Lessons learned on cell phones in school

Over the past few weeks, I’ve been conducting a bit of a mini-experiment on using student-owned cell phones—tools that I believe are disrupting the learning environment—as responders in my sixth grade classroom.

Specifically, I’m using Poll Everywhere—a service that provides free educator accounts—to gather, sort and report student responses on a few quick formative assessments.

I wanted to sit down for a minute and process some of the lessons that I’ve learned mostly because it will help me to get my head wrapped around the role that cell phones can play in our school.

Here are a few important takeaways.

Regardless of economic background, the majority of my sixth grade students really DO have cell phones and text messaging plans.

I was always relatively confident that the rates of cell phone penetration in our school were pretty high, but I wasn’t positive that significant numbers of sixth graders—who are only 11 and 12 years old—would be packing cells.

They are, after all, still pretty young.

What I found after conducting a quick team survey, though, was that well over 70% of my students have cell phones that they bring to school regularly.

More importantly for my plans to use cell phones as student responders, 58% of my students have cell phones with unlimited text messaging plans.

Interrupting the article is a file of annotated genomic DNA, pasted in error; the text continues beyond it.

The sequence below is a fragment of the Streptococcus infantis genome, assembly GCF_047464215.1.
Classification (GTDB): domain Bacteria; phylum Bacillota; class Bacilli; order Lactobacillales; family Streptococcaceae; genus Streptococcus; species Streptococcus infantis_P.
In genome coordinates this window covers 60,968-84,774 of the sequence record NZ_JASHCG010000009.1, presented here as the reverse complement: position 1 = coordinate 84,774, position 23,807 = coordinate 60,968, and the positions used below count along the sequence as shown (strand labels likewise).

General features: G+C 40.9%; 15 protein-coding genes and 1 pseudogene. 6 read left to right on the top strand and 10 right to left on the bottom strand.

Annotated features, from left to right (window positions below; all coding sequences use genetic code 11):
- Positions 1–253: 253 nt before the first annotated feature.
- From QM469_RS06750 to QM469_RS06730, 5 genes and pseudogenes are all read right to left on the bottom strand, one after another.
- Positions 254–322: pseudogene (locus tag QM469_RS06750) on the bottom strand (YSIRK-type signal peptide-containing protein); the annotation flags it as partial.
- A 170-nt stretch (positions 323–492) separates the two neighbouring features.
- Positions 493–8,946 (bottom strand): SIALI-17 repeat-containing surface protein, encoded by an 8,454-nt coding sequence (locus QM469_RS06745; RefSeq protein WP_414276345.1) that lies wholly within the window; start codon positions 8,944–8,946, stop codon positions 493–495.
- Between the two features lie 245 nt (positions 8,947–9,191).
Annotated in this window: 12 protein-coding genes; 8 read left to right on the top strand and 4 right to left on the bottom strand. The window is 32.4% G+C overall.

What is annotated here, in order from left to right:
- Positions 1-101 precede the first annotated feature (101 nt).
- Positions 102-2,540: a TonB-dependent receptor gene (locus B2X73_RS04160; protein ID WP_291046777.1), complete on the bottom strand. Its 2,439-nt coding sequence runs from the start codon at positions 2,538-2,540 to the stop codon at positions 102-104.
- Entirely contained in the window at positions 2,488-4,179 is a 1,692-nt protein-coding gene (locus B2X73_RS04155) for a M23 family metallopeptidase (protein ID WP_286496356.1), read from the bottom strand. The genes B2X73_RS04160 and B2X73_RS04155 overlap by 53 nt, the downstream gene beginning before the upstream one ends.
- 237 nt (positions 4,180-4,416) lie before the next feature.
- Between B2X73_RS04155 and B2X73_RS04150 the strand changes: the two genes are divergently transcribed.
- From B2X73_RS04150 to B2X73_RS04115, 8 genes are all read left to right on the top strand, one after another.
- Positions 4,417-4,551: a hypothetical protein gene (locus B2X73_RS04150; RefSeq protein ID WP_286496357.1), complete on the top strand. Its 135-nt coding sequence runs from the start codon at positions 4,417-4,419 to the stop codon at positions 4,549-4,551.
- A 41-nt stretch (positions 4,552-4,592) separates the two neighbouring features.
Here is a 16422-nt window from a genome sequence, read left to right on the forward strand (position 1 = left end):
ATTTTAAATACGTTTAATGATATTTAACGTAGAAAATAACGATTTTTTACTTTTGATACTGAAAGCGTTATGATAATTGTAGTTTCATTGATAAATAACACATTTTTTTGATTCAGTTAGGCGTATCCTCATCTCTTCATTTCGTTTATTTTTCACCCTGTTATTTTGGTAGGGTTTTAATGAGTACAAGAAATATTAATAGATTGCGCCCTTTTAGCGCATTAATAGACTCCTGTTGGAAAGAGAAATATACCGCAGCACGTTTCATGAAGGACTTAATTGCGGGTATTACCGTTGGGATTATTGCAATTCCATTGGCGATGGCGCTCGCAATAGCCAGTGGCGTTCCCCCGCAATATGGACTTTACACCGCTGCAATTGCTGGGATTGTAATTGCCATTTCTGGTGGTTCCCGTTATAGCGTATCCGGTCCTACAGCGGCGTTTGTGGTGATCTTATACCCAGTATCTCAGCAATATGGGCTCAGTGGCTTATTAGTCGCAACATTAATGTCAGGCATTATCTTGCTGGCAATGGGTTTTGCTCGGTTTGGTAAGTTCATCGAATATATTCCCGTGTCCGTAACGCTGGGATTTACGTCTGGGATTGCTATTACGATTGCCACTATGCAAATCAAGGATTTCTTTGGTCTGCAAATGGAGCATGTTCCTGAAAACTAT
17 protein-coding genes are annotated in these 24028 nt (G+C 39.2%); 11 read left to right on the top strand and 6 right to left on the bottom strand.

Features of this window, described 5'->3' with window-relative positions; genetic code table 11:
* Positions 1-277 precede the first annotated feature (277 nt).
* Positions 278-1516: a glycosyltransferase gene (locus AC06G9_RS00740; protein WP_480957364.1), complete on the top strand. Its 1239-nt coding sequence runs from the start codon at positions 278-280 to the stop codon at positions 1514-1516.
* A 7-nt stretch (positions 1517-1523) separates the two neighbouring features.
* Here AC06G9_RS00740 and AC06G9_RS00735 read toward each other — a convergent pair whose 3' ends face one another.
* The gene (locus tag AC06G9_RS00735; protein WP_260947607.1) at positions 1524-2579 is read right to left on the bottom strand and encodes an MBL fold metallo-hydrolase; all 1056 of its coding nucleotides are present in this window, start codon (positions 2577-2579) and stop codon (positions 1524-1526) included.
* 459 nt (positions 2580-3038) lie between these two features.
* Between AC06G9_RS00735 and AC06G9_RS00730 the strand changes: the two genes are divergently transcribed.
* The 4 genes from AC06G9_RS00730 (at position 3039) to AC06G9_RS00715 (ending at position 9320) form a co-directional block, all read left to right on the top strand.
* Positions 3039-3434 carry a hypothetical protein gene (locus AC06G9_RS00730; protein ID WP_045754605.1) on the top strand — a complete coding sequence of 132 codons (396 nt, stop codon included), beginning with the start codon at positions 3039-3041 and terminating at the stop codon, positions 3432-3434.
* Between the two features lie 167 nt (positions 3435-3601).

Instructionally, having devices in the hands of 6 out of every 10 kids made it possible to pair students into groups of 2 or 3 when they were working on our formative assessments.

Together, groups worked through questions and decided on answers that they wanted to submit to the surveys I’d created in Poll Everywhere.

While I probably would have rather had individual responses from every kid, collaborative problem solving and responding was productive, too, as students served as tutors for their peers on challenging problems.

HAVING cell phones and remembering to BRING them to class are two different things for middle schoolers.

One of the hiccups that shouldn’t have surprised me is that we never had the same number of cell phones available to us in the same class period two days in a row.

My kids are middle schoolers.

Remembering isn’t their strong suit!

They’d leave their phones at home, they’d have their phones taken away by their parents as a consequence for misbehaving, and they’d have their batteries die in the middle of our lesson because they’d forgotten to charge it the night before.

That meant we almost always had to adjust our groups from day-to-day, responding to the number of cell phones that we had to work with.

While this wasn’t a real problem, it did steal minutes from the lessons that we were working on.  More importantly, it left me flustered because I didn’t see it coming.

Teachers need to be willing to tinker with student devices if necessary.

Maybe it’s just because my students are still relatively new cell phone users, but I had more than one child who wasn’t comfortable using their phones to send text messages.

That meant I had to spend some time working their menus trying to figure out exactly where the messaging options were hidden—and then running mini-tutorials for the owners to get ‘em up and texting on their own.

Again, it wasn’t an impossible hurdle to overcome—but it required a bit of unexpected patience and a willingness to tinker with a wide variety of different devices that I’m not familiar with.